The people now vote American style, with their dollars, and the winner, as of July 2007, fifteen or so months before the general election, is a man from the Land of Lincoln, a Mr. Barack Obama. That's how it is. From Straight Talk to Money Talks. From '99 Front Runner to Back of the Bus. Like I say, this is voting American style.

Obama has raised three times what you have, Mr. McCain, and that seems to be enough to afford the paint to put some big writing on the wall. In free fall, sir straight arrow, sir straight and narrow, you may return to your feisty tactics of 1999 and 2000, with a bit more grit and bile and laughs, too, if you can loosen what has got you so bound up, but eight years makes a difference. And an incumbent and a war gone wrong make a difference. As it turns out, a big difference.

Time is marching on (we would hope) without the old guard who got us into this mess. Tens of millions of us would like to march straight away from that old guard. And so we will. Meanwhile, many millions will let their dollars do their talking for them, long before a single hand is raised at a caucus, long before a single box is checked on a single ballot.

Welcome to the new epic mega-high dollar campaigns of the future, where both progressivism and year-out CASH count for more than they used to -- and a whole lot sooner than they used to.

We may lose a United States Senator to the White House in early 2009. The money, Mr. McCain, says you'll keep your seat.

Wednesday, July 11, 2007

Lady Bird Johnson

At least once, I saw Lady Bird Johnson in person.

I was having lunch at the Night Hawk restaurant on "the drag" in Austin, an institution long since replaced by a string of lesser cafes, and not just lesser, but considering the stature of the Night Hawk in the '50s, '60s and 70s, the more recent incarnations seem demeaning. The Night Hawk was the ultimate Austin diner, 24/7.

I was a green teenager, maybe 13 or 14. I was sitting with my mother at a window booth in the very late '60s, I believe it was. Lady Bird was, as I recall, no longer First Lady, but she was still First Wife. She was the Queen of Texas.

I looked over at a booth about four booths away, and I thought I recognized that woman. I said to my mom I thought it was Lady Bird, seated with one of her daughters, and the classic Night Hawk waitress, in her starched Shirley Booth outfit overheard my exclamation and went over to Lady Bird and bent toward her and said something to her and pointed to me, and Lady Bird tipped her head and smiled and gave me a little wave to assure me that I was right. It was like a blessing from the queen.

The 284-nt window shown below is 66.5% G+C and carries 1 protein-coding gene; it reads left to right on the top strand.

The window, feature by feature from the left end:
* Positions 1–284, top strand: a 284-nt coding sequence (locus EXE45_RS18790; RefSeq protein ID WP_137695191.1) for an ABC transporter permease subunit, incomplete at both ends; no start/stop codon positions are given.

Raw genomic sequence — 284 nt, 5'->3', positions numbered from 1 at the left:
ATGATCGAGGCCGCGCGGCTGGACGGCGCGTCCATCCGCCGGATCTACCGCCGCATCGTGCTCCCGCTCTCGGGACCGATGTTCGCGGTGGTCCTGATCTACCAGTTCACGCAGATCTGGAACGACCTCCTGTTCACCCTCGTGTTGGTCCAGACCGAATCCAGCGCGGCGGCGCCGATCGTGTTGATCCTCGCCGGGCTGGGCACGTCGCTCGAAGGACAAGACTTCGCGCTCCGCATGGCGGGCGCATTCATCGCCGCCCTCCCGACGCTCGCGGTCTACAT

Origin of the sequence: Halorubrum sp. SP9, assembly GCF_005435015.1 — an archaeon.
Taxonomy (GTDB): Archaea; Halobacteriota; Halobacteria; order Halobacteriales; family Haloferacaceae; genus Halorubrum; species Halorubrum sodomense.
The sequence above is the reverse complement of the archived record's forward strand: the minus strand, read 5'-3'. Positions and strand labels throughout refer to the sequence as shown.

And so our Queen Mum has passed and with her, a huge dose of Southern charm and graciousness and grit. Strangely now, Lady Bird, in a 1990 photograph sitting in a field of flowers, looks like a cross between me own mum and the queen, Queen Elizabeth.

It should be said, and Lady Bird herself would want me to say this, it should be said that, as much as anything, she loved the views beside the roads of the Hill Country (where I now live just fortysomething miles from her grave). And she loved wildflowers.

And so she shall be among them.

Tuesday, July 10, 2007

Is Willpower Dead?

In an article on overweight Americans' frustrations as they desire or try to lose weight, the New York Times today asks, "Is Willpower Dead?"

To which, I offered, just a tad more briefly, this comment:

I am "only" about 15 pounds overweight. 5' 10" male weighing 169, and my target is <155. But as I approach 50 and the metabolism slows, those last 15 are hard to lose. What has flipped my switch? The feeling of my gut on my belt and the vigor with which I am zeroing in on exercise. The answer to weight loss, plain and simple, is:

Rev your metabolism.

I have found recently that attacking exercise really works. I am a cyclist and peripherally, a jogger, but even walking vigorously will do it. Just walk faster than you feel comfortable and keep going. Be sure you are walking fast enough to breathe deeply, and a little sweat works wonders. Now, your hunger pangs will go up, but with exercise, you are more AWARE of your hunger, and thus you can keep it in mind, instead of wandering around aimlessly through snacks and seconds.

So anything vigorous first, and awareness (which will come naturally) second. Keep at it!

If you need more food pointers, just think NOTHING FRIED (or if you must, a quota on fries, like how about once or twice a month, none of this every week thing), and keep anything with corn syrup to a minimum (or just say "no"). Also, as some say, cut out the white foods: white rice, white sugar, white (and beige) bread, too much dairy, big white (again, beige) "Idaho" potatoes (little red potatoes and sweet potatoes are okay, even good). And how about almost never more than TWO alcoholic drinks a day. (And if you want to partake, wine is best, red wine best of all.

This list is short and easy to keep in mind when you are at the store or in a restaurant, rummaging the pantry or raiding the fridge. Some snacking is okay, but what most Americans think of is kids' food, meaning junk to stuff the faces of spoiled kids, not the kids who know good health. Snacks and small meals can work for you.

You don't need charts and calorie counters and gold stars and rewards. Just keep it healthy, eat your greens, and rev that metabolism.

Keep MOVING. Keep AWARE. It's a physical world OUT THERE!